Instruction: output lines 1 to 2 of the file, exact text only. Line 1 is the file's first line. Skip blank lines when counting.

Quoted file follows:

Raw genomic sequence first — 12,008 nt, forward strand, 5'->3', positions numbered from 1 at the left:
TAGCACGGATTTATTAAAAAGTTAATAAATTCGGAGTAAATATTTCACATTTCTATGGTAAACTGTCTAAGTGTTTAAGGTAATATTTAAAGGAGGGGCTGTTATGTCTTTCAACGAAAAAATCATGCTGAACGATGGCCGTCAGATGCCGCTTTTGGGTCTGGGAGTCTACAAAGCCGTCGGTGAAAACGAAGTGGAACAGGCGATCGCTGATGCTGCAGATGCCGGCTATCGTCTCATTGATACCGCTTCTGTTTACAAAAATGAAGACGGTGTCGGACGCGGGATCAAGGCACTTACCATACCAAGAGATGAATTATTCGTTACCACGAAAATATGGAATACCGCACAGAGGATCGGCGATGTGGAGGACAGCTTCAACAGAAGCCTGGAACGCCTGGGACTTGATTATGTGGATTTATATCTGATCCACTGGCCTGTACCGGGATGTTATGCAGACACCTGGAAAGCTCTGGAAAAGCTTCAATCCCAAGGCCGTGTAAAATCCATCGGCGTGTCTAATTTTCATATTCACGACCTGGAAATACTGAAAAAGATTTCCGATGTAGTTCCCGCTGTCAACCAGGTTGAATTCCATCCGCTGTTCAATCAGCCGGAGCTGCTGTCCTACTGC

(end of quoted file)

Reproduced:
Raw genomic sequence first — 12,008 nt, forward strand, 5'->3', positions numbered from 1 at the left:
TAGCACGGATTTATTAAAAAGTTAATAAATTCGGAGTAAATATTTCACATTTCTATGGTAAACTGTCTAAGTGTTTAAGGTAATATTTAAAGGAGGGGCTGTTATGTCTTTCAACGAAAAAATCATGCTGAACGATGGCCGTCAGATGCCGCTTTTGGGTCTGGGAGTCTACAAAGCCGTCGGTGAAAACGAAGTGGAACAGGCGATCGCTGATGCTGCAGATGCCGGCTATCGTCTCATTGATACCGCTTCTGTTTACAAAAATGAAGACGGTGTCGGACGCGGGATCAAGGCACTTACCATACCAAGAGATGAATTATTCGTTACCACGAAAATATGGAATACCGCACAGAGGATCGGCGATGTGGAGGACAGCTTCAACAGAAGCCTGGAACGCCTGGGACTTGATTATGTGGATTTATATCTGATCCACTGGCCTGTACCGGGATGTTATGCAGACACCTGGAAAGCTCTGGAAAAGCTTCAATCCCAAGGCCGTGTAAAATCCATCGGCGTGTCTAATTTTCATATTCACGACCTGGAAATACTGAAAAAGATTTCCGATGTAGTTCCCGCTGTCAACCAGGTTGAATTCCATCCGCTGTTCAATCAGCCGGAGCTGCTGTCCTACTGC